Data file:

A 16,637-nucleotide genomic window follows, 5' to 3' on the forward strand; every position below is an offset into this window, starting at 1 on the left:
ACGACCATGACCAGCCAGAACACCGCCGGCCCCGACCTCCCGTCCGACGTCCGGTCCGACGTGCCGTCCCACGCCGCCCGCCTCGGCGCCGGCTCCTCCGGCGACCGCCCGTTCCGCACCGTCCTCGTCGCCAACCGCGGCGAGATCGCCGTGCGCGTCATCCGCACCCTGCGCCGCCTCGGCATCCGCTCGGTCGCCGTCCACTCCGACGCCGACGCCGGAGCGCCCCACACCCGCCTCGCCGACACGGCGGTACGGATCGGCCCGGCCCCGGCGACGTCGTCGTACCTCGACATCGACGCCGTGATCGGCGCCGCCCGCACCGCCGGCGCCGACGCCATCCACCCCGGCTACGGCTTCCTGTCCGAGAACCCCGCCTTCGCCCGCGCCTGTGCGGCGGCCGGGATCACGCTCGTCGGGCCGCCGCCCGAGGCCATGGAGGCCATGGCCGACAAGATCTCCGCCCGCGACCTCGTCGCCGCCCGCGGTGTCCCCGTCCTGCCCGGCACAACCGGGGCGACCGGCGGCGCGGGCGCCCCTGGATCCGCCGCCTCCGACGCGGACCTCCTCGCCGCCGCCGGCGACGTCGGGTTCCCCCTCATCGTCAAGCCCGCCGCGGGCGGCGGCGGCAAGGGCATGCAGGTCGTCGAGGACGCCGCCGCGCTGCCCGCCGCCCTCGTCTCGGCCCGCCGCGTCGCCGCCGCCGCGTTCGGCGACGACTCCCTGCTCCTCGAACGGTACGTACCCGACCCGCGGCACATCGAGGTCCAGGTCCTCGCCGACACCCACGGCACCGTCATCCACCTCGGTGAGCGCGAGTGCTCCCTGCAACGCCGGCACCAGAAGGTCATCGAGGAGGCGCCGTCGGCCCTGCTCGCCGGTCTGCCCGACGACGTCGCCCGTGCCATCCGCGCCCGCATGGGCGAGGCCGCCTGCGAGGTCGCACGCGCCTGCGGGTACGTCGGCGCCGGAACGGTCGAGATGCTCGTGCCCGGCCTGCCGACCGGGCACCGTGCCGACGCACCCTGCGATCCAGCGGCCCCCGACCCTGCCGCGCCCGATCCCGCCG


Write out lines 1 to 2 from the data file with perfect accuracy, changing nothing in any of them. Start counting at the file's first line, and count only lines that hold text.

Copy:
A 16,637-nucleotide genomic window follows, 5' to 3' on the forward strand; every position below is an offset into this window, starting at 1 on the left:
ACGACCATGACCAGCCAGAACACCGCCGGCCCCGACCTCCCGTCCGACGTCCGGTCCGACGTGCCGTCCCACGCCGCCCGCCTCGGCGCCGGCTCCTCCGGCGACCGCCCGTTCCGCACCGTCCTCGTCGCCAACCGCGGCGAGATCGCCGTGCGCGTCATCCGCACCCTGCGCCGCCTCGGCATCCGCTCGGTCGCCGTCCACTCCGACGCCGACGCCGGAGCGCCCCACACCCGCCTCGCCGACACGGCGGTACGGATCGGCCCGGCCCCGGCGACGTCGTCGTACCTCGACATCGACGCCGTGATCGGCGCCGCCCGCACCGCCGGCGCCGACGCCATCCACCCCGGCTACGGCTTCCTGTCCGAGAACCCCGCCTTCGCCCGCGCCTGTGCGGCGGCCGGGATCACGCTCGTCGGGCCGCCGCCCGAGGCCATGGAGGCCATGGCCGACAAGATCTCCGCCCGCGACCTCGTCGCCGCCCGCGGTGTCCCCGTCCTGCCCGGCACAACCGGGGCGACCGGCGGCGCGGGCGCCCCTGGATCCGCCGCCTCCGACGCGGACCTCCTCGCCGCCGCCGGCGACGTCGGGTTCCCCCTCATCGTCAAGCCCGCCGCGGGCGGCGGCGGCAAGGGCATGCAGGTCGTCGAGGACGCCGCCGCGCTGCCCGCCGCCCTCGTCTCGGCCCGCCGCGTCGCCGCCGCCGCGTTCGGCGACGACTCCCTGCTCCTCGAACGGTACGTACCCGACCCGCGGCACATCGAGGTCCAGGTCCTCGCCGACACCCACGGCACCGTCATCCACCTCGGTGAGCGCGAGTGCTCCCTGCAACGCCGGCACCAGAAGGTCATCGAGGAGGCGCCGTCGGCCCTGCTCGCCGGTCTGCCCGACGACGTCGCCCGTGCCATCCGCGCCCGCATGGGCGAGGCCGCCTGCGAGGTCGCACGCGCCTGCGGGTACGTCGGCGCCGGAACGGTCGAGATGCTCGTGCCCGGCCTGCCGACCGGGCACCGTGCCGACGCACCCTGCGATCCAGCGGCCCCCGACCCTGCCGCGCCCGATCCCGCCG